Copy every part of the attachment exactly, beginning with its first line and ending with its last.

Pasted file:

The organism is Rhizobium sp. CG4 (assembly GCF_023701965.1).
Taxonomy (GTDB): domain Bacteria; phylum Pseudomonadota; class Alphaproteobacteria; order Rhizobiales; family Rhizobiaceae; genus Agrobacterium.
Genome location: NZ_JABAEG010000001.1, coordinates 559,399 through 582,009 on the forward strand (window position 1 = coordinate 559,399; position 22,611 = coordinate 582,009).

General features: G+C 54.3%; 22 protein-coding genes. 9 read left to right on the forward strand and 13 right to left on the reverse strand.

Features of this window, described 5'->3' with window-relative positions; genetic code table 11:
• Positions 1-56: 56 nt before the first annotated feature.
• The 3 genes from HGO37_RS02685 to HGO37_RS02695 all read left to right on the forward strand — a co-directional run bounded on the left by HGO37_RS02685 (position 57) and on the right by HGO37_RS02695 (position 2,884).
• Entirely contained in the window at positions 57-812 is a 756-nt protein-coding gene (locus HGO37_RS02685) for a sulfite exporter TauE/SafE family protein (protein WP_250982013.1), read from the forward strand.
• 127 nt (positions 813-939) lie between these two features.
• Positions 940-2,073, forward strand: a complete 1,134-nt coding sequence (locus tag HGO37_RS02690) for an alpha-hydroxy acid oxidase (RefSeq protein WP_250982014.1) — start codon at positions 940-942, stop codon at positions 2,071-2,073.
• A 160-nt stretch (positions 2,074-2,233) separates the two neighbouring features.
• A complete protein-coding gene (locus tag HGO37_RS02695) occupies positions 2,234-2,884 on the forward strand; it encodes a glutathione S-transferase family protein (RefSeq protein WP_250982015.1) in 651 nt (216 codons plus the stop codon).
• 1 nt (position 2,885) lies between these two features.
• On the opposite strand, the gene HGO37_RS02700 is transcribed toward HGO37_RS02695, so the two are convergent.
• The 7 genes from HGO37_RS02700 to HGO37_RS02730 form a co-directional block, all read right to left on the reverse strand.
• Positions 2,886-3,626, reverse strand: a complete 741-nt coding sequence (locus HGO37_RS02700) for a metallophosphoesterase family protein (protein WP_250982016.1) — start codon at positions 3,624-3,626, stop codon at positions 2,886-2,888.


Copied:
The organism is Rhizobium sp. CG4 (assembly GCF_023701965.1).
Taxonomy (GTDB): domain Bacteria; phylum Pseudomonadota; class Alphaproteobacteria; order Rhizobiales; family Rhizobiaceae; genus Agrobacterium.
Genome location: NZ_JABAEG010000001.1, coordinates 559,399 through 582,009 on the forward strand (window position 1 = coordinate 559,399; position 22,611 = coordinate 582,009).

General features: G+C 54.3%; 22 protein-coding genes. 9 read left to right on the forward strand and 13 right to left on the reverse strand.

Features of this window, described 5'->3' with window-relative positions; genetic code table 11:
• Positions 1-56: 56 nt before the first annotated feature.
• The 3 genes from HGO37_RS02685 to HGO37_RS02695 all read left to right on the forward strand — a co-directional run bounded on the left by HGO37_RS02685 (position 57) and on the right by HGO37_RS02695 (position 2,884).
• Entirely contained in the window at positions 57-812 is a 756-nt protein-coding gene (locus HGO37_RS02685) for a sulfite exporter TauE/SafE family protein (protein WP_250982013.1), read from the forward strand.
• 127 nt (positions 813-939) lie between these two features.
• Positions 940-2,073, forward strand: a complete 1,134-nt coding sequence (locus tag HGO37_RS02690) for an alpha-hydroxy acid oxidase (RefSeq protein WP_250982014.1) — start codon at positions 940-942, stop codon at positions 2,071-2,073.
• A 160-nt stretch (positions 2,074-2,233) separates the two neighbouring features.
• A complete protein-coding gene (locus tag HGO37_RS02695) occupies positions 2,234-2,884 on the forward strand; it encodes a glutathione S-transferase family protein (RefSeq protein WP_250982015.1) in 651 nt (216 codons plus the stop codon).
• 1 nt (position 2,885) lies between these two features.
• On the opposite strand, the gene HGO37_RS02700 is transcribed toward HGO37_RS02695, so the two are convergent.
• The 7 genes from HGO37_RS02700 to HGO37_RS02730 form a co-directional block, all read right to left on the reverse strand.
• Positions 2,886-3,626, reverse strand: a complete 741-nt coding sequence (locus HGO37_RS02700) for a metallophosphoesterase family protein (protein WP_250982016.1) — start codon at positions 3,624-3,626, stop codon at positions 2,886-2,888.